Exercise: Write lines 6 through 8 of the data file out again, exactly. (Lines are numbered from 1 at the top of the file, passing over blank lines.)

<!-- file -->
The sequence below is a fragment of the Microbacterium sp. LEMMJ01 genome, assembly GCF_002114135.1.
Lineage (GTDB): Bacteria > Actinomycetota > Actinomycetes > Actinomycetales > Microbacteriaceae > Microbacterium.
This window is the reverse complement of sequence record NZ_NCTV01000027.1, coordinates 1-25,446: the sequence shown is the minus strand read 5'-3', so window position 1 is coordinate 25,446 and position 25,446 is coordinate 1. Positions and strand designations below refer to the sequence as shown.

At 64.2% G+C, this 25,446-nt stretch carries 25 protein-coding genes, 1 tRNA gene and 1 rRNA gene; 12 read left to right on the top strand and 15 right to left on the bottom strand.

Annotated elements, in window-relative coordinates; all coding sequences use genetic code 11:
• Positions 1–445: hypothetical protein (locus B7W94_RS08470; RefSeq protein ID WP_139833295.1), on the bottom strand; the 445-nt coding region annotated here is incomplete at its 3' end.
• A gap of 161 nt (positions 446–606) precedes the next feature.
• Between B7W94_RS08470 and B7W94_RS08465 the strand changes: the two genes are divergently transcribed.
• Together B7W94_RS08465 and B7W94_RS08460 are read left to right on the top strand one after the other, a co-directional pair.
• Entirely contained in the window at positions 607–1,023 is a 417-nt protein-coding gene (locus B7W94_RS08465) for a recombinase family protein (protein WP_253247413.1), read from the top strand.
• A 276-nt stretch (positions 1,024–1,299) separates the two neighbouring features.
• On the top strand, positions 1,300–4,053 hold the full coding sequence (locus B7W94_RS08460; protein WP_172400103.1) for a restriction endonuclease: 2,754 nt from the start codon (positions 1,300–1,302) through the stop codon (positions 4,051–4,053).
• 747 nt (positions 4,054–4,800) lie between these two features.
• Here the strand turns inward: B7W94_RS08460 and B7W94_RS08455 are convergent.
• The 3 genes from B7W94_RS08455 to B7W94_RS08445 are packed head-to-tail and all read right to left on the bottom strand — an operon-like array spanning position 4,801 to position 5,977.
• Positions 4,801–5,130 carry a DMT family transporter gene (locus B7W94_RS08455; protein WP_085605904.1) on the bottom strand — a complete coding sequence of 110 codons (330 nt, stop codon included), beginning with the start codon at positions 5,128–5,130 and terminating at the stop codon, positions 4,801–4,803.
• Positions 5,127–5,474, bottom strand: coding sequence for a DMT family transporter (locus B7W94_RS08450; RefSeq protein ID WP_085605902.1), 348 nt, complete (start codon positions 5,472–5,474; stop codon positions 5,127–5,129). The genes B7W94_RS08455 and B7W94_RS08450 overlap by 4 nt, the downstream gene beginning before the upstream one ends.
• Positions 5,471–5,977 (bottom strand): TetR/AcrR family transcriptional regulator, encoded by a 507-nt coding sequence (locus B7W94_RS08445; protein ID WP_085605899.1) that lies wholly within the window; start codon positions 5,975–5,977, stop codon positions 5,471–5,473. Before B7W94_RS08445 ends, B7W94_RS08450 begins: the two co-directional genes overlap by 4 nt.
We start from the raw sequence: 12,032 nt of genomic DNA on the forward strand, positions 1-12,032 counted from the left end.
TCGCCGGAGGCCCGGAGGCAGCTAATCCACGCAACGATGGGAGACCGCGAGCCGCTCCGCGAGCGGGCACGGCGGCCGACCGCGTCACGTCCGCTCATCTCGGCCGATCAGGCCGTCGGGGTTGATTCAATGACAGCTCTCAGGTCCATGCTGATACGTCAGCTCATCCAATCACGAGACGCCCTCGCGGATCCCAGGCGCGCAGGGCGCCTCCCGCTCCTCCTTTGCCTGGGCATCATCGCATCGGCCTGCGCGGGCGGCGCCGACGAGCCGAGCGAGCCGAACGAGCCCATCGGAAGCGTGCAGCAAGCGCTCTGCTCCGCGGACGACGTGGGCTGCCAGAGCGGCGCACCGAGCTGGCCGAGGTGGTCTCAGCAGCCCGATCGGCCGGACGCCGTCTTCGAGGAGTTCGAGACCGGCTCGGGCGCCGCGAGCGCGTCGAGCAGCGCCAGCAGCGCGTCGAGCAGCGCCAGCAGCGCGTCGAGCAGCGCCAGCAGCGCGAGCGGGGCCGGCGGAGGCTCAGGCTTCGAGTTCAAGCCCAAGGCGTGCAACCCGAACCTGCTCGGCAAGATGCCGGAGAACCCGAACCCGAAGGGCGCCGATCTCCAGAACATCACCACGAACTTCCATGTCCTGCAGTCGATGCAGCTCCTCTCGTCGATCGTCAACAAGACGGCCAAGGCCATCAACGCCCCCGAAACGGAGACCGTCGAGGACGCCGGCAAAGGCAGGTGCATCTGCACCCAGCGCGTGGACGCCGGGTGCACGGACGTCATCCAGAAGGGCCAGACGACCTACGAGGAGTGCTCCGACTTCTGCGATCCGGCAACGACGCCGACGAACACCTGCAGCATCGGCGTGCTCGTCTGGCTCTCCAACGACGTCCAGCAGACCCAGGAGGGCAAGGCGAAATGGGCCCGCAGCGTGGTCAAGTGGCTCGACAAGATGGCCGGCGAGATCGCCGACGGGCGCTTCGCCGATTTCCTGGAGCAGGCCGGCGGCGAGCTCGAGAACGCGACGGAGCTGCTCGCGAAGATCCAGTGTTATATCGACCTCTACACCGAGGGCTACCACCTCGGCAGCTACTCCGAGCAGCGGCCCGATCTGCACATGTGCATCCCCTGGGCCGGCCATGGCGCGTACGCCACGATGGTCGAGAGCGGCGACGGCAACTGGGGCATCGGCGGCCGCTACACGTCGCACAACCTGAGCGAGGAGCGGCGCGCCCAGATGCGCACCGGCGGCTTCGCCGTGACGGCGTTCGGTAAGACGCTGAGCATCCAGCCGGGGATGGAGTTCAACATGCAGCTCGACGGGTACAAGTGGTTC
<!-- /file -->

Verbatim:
• Positions 1–445: hypothetical protein (locus B7W94_RS08470; RefSeq protein ID WP_139833295.1), on the bottom strand; the 445-nt coding region annotated here is incomplete at its 3' end.
• A gap of 161 nt (positions 446–606) precedes the next feature.
• Between B7W94_RS08470 and B7W94_RS08465 the strand changes: the two genes are divergently transcribed.